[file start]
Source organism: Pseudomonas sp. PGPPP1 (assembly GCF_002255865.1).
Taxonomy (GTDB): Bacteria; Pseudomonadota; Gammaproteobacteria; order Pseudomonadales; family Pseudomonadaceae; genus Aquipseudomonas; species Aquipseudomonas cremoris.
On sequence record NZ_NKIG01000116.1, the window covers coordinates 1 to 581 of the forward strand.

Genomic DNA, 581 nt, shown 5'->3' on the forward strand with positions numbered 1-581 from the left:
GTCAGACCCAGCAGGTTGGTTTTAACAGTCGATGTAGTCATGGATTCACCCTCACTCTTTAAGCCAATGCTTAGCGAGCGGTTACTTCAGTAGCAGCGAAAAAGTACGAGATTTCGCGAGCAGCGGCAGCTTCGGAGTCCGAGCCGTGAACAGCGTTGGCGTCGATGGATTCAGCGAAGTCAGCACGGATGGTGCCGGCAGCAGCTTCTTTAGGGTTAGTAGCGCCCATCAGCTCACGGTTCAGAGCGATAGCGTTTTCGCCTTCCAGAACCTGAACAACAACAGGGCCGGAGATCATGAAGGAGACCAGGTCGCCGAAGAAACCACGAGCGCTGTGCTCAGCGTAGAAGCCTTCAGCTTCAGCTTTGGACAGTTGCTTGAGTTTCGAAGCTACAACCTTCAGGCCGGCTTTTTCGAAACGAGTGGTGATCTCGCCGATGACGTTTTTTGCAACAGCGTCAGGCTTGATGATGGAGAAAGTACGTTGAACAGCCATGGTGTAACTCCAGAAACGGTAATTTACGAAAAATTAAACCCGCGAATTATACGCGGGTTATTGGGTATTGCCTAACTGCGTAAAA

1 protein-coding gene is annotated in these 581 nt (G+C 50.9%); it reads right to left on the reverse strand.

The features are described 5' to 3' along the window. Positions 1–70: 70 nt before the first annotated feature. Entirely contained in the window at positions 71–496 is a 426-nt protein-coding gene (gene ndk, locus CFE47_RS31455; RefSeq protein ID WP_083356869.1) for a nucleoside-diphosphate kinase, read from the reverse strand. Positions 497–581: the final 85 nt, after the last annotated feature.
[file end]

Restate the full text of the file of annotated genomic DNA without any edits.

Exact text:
Source organism: Pseudomonas sp. PGPPP1 (assembly GCF_002255865.1).
Taxonomy (GTDB): Bacteria; Pseudomonadota; Gammaproteobacteria; order Pseudomonadales; family Pseudomonadaceae; genus Aquipseudomonas; species Aquipseudomonas cremoris.
On sequence record NZ_NKIG01000116.1, the window covers coordinates 1 to 581 of the forward strand.

Genomic DNA, 581 nt, shown 5'->3' on the forward strand with positions numbered 1-581 from the left:
GTCAGACCCAGCAGGTTGGTTTTAACAGTCGATGTAGTCATGGATTCACCCTCACTCTTTAAGCCAATGCTTAGCGAGCGGTTACTTCAGTAGCAGCGAAAAAGTACGAGATTTCGCGAGCAGCGGCAGCTTCGGAGTCCGAGCCGTGAACAGCGTTGGCGTCGATGGATTCAGCGAAGTCAGCACGGATGGTGCCGGCAGCAGCTTCTTTAGGGTTAGTAGCGCCCATCAGCTCACGGTTCAGAGCGATAGCGTTTTCGCCTTCCAGAACCTGAACAACAACAGGGCCGGAGATCATGAAGGAGACCAGGTCGCCGAAGAAACCACGAGCGCTGTGCTCAGCGTAGAAGCCTTCAGCTTCAGCTTTGGACAGTTGCTTGAGTTTCGAAGCTACAACCTTCAGGCCGGCTTTTTCGAAACGAGTGGTGATCTCGCCGATGACGTTTTTTGCAACAGCGTCAGGCTTGATGATGGAGAAAGTACGTTGAACAGCCATGGTGTAACTCCAGAAACGGTAATTTACGAAAAATTAAACCCGCGAATTATACGCGGGTTATTGGGTATTGCCTAACTGCGTAAAA

1 protein-coding gene is annotated in these 581 nt (G+C 50.9%); it reads right to left on the reverse strand.

The features are described 5' to 3' along the window. Positions 1–70: 70 nt before the first annotated feature. Entirely contained in the window at positions 71–496 is a 426-nt protein-coding gene (gene ndk, locus CFE47_RS31455; RefSeq protein ID WP_083356869.1) for a nucleoside-diphosphate kinase, read from the reverse strand. Positions 497–581: the final 85 nt, after the last annotated feature.